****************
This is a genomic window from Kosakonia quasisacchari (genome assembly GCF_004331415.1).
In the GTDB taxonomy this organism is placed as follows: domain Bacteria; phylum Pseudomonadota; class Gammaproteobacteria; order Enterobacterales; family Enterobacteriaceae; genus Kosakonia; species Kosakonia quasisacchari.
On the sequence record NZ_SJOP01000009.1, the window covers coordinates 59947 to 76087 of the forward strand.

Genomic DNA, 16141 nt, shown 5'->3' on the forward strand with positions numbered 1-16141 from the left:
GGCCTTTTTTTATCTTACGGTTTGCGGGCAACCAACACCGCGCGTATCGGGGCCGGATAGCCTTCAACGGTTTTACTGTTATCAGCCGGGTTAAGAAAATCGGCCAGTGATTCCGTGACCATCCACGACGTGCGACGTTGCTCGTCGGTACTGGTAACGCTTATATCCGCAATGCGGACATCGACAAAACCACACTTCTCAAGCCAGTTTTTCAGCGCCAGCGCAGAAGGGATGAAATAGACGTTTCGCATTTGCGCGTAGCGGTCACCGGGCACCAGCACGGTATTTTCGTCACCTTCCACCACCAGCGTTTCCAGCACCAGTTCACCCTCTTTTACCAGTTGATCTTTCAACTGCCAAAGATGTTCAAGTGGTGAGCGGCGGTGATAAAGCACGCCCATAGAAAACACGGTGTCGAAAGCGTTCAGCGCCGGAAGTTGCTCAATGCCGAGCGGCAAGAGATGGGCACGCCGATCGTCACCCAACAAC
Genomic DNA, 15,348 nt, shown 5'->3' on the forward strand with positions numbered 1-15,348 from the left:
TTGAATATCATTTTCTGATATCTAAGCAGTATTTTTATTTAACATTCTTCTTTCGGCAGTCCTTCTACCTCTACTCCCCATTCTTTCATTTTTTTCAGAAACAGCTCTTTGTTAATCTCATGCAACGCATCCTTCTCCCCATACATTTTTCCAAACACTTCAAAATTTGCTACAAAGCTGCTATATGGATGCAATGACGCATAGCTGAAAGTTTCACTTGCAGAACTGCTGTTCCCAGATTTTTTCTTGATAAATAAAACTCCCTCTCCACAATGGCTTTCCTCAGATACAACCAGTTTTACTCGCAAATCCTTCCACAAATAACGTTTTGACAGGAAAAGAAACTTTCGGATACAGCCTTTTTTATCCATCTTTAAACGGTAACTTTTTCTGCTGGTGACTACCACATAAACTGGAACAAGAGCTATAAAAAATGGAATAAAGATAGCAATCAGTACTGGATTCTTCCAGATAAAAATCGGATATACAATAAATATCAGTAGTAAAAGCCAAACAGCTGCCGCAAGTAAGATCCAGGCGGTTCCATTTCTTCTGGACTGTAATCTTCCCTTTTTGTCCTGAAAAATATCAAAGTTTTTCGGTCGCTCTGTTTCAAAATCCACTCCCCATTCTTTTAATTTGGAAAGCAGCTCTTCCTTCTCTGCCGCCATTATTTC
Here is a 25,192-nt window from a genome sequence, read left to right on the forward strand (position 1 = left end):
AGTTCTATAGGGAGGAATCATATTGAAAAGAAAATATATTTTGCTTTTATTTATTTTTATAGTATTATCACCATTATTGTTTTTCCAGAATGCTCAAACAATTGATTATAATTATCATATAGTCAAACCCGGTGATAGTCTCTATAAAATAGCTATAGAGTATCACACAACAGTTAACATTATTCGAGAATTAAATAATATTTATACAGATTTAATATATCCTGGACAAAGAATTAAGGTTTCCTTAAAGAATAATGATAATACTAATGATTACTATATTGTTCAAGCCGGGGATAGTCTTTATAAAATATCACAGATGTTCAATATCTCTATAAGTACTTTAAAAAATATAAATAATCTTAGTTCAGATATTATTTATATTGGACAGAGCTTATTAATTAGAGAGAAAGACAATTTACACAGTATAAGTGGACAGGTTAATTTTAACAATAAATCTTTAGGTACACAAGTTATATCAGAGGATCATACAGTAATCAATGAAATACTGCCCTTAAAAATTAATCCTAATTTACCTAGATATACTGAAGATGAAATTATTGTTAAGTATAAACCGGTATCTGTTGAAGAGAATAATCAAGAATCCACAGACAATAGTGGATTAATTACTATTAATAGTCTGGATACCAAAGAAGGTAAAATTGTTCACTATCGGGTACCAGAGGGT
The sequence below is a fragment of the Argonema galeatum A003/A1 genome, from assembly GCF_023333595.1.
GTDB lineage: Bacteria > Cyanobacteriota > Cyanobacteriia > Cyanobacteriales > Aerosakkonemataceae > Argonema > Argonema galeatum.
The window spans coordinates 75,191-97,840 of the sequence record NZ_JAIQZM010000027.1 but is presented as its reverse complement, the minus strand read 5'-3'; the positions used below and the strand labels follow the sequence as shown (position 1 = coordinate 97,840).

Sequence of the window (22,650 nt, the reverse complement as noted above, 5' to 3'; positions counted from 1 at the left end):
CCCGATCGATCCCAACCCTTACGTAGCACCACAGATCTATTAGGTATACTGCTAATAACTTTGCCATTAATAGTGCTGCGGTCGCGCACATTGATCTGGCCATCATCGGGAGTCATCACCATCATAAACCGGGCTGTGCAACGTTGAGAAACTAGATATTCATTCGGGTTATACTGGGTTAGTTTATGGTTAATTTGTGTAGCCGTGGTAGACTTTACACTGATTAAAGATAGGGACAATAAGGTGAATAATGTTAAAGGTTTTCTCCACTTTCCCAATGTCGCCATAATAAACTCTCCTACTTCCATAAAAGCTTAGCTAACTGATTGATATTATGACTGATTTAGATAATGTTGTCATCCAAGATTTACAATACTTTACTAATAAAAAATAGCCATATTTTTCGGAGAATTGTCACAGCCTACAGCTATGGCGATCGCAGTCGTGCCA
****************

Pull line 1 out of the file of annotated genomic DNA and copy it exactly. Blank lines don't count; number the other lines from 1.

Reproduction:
This is a genomic window from Kosakonia quasisacchari (genome assembly GCF_004331415.1).